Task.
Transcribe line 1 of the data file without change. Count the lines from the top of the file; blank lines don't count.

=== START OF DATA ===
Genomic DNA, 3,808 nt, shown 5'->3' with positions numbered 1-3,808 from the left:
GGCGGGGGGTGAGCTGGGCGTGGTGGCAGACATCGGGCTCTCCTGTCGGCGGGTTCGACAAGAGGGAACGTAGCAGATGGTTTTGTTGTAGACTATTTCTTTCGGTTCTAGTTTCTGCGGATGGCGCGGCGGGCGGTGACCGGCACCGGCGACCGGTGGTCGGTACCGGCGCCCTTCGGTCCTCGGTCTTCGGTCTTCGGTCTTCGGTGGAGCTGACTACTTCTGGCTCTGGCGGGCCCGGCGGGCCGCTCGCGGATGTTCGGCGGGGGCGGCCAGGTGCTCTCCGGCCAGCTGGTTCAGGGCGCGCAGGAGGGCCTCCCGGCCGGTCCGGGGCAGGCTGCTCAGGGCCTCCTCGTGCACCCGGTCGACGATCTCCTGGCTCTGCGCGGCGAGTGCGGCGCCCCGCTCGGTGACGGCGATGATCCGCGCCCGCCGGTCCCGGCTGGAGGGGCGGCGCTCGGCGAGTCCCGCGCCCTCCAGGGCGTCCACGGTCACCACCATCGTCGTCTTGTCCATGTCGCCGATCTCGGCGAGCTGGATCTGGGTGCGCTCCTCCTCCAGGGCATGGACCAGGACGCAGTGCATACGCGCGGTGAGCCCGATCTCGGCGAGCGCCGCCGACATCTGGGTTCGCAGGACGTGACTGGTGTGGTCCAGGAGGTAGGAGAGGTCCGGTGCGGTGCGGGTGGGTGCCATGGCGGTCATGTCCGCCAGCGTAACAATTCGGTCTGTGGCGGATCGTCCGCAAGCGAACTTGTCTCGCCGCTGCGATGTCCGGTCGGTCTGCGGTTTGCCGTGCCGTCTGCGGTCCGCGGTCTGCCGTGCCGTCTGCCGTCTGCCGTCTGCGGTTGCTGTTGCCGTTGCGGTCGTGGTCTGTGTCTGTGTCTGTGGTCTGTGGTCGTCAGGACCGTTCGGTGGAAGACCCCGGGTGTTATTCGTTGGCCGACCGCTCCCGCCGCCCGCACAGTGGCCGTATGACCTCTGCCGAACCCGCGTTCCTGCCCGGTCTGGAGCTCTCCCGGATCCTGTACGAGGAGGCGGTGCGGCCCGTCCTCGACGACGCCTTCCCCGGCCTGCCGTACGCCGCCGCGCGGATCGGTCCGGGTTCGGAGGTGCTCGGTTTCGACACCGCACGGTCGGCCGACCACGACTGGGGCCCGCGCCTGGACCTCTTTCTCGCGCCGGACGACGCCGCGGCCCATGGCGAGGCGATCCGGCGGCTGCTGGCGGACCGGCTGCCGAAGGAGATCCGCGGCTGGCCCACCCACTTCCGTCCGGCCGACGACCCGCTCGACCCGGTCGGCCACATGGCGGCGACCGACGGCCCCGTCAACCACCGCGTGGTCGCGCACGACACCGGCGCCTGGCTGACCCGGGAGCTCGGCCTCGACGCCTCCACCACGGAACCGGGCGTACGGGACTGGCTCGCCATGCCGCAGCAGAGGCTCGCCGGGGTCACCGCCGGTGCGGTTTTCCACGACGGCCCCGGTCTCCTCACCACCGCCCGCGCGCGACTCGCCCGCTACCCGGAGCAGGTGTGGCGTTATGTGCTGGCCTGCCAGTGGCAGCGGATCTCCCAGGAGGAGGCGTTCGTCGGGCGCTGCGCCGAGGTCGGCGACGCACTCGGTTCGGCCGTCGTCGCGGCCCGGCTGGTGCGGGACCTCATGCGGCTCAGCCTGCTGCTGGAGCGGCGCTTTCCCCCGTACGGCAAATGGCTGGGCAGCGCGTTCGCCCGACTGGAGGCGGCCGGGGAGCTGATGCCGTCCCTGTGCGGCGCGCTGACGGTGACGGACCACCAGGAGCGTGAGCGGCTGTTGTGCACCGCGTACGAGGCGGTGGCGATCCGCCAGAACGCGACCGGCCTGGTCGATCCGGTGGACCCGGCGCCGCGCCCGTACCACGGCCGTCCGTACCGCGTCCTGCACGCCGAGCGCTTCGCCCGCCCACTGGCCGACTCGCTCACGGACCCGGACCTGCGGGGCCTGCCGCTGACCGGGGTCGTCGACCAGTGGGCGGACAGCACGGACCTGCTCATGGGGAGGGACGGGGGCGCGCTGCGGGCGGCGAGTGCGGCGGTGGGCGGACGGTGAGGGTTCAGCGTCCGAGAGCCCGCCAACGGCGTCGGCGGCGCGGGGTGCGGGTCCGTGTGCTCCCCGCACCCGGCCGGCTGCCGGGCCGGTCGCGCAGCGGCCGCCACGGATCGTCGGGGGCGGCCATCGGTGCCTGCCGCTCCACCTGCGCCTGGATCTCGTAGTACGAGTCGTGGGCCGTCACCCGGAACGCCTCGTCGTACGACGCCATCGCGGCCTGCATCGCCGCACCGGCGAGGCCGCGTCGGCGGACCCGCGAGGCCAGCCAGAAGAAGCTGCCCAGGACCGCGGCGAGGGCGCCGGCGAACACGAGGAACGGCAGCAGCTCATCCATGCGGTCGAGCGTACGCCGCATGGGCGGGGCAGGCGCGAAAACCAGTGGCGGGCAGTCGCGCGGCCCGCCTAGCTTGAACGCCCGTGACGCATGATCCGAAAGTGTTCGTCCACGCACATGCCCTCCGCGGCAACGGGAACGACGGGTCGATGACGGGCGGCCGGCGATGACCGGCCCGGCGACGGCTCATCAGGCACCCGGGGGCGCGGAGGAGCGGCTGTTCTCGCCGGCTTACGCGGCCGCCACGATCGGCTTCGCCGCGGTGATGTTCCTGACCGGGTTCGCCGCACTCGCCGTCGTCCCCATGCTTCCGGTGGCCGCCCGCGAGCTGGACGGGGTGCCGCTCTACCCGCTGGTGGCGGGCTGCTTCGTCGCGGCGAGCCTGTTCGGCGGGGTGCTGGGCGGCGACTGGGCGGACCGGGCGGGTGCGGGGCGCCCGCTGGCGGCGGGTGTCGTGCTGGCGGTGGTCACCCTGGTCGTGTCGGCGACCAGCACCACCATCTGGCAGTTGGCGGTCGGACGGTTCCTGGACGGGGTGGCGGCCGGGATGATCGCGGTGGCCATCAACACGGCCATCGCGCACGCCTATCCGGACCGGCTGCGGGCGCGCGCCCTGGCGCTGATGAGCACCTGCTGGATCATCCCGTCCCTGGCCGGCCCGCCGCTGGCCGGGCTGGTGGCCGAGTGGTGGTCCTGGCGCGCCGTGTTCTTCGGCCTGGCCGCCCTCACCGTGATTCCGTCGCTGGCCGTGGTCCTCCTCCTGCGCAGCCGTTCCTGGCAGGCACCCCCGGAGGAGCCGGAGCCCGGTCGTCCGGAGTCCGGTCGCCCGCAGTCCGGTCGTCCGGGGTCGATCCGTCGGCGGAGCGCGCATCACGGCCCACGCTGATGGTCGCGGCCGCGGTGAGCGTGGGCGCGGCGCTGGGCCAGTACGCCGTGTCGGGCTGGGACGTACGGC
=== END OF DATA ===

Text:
Genomic DNA, 3,808 nt, shown 5'->3' with positions numbered 1-3,808 from the left: